This was a really nice suspenseful story. Although I thought many times that I knew who "done it", I was never really sure until the last two chapters. The side stories that occur also flow well with the main plot. It all leaves you considering what those various outcomes would lead you to do. The fact that this is set in 1985 was an added bonus. Just as the author suggests, policing had to have been so much more difficult without DNA testing, cell phone tracking, and GPS.
Keeps you in suspense from beginning to end.
I love Kristen Potter... she's such a good narrator.
I couldn't put it down until the end. Keep writing books like this one. I enjoy it a lot.
I did not want to put this book down. With several excellent possibilities for the serial killer, Ms. Hoag kept me guessing a lot longer than usual. The author's characters, especially the children, are very compelling. The main hero and heroine are likeable and their romance, though a small part of book, was gently touching. I hope we can visit them again in another mystery thriller by Ms. Hoag.
Tami Hoag presents a thriller that moves quickly, has interesting characters and,especially important, is set in 1985-before cell phones, DNA evidence and profiling. The nascent field of behavioral science is fascinating. Fans of killer thrillers will find the story intriguing. Best of all is the narrator. She is phenomenal.
Kept me Guessing
Yes, I thought it was great
I loved this book, the character are fabulous
Reading, the arts and physical activity clarify, explain, illustrate, and interpret life’s goods and bads.
All three Oak Knoll stories are good get away from everyday life and loose oneself in a mystery thriller. Not the best mysteries, always about a horrid subject; but Hoag knows how to entertain.
Book One was very good, Book Two as good, and Book Three was not bad. By the third in one week though, I had enough. Good characters in Books One and Two. Less so in Book Three but the read does not disappoint.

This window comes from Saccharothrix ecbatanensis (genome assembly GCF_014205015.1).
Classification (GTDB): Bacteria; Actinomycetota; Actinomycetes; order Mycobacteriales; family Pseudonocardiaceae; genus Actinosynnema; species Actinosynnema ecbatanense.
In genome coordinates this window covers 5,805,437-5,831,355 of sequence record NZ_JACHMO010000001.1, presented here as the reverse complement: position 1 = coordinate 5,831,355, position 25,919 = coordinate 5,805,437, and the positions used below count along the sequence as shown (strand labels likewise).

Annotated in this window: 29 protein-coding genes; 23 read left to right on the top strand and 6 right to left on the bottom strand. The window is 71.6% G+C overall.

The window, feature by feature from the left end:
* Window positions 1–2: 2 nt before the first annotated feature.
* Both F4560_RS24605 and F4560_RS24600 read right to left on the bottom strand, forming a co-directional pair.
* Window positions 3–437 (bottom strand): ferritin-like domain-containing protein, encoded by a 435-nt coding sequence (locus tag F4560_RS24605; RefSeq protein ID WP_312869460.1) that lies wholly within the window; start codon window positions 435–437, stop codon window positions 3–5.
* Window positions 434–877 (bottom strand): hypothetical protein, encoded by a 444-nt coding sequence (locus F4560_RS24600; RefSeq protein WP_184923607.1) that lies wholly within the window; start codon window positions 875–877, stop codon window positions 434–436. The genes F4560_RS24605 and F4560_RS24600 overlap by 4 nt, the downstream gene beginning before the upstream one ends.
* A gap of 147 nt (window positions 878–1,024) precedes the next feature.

Audiobook. First time I’ve listened to a Tami Hoag story, and not the last, as it is certainly an enjoyable read. It’s rare for a procedural crime novel to be penned by a woman, for starters. How great is that! The who-done-it story of Deeper Than the Dead is filled with well defined characters and suspense. Although the villain became apparent probably a little sooner than Hoag might have liked, it was still an enjoyable tale and I’ll likely continue the series.
Deeper Than the Dead has a significant problem, though. The portrayal by the narrator of one character, the Chicago FBI agent, doesn’t work. Kirsten Potter does a credible job with all except when dealing with this Chicago accent. The character sounded a bit more Bostonian, the opinion of this local Chicagoan. But, this minor faux pas is forgiven … she does a good job with children, women, and men. It’s a fun mystery, worth the purchase.
A quiet town is suddenly infused with multiple criminal and or dysfunctional families. All the suspects just happen to be parents of children seemingly located at the same school in the same grade. Apparently these same kids stumble upon the body of a victim which leads to a serial murder investigation.
This is an excellent read with believable characters that you can care about and root for and also despise. The setting was nostalgic and revealing. We have really come along way.
The plot was fast paced but had very good character development. The murders and kidnappings were chilling and more realistic than you want to believe.
Kirsten Potter is an excellent narrator who portrayed both children and adults, men and women in separate distinctive voices without being distracting.
I would recommend this author to anyone who loves mysteries and well developed characters.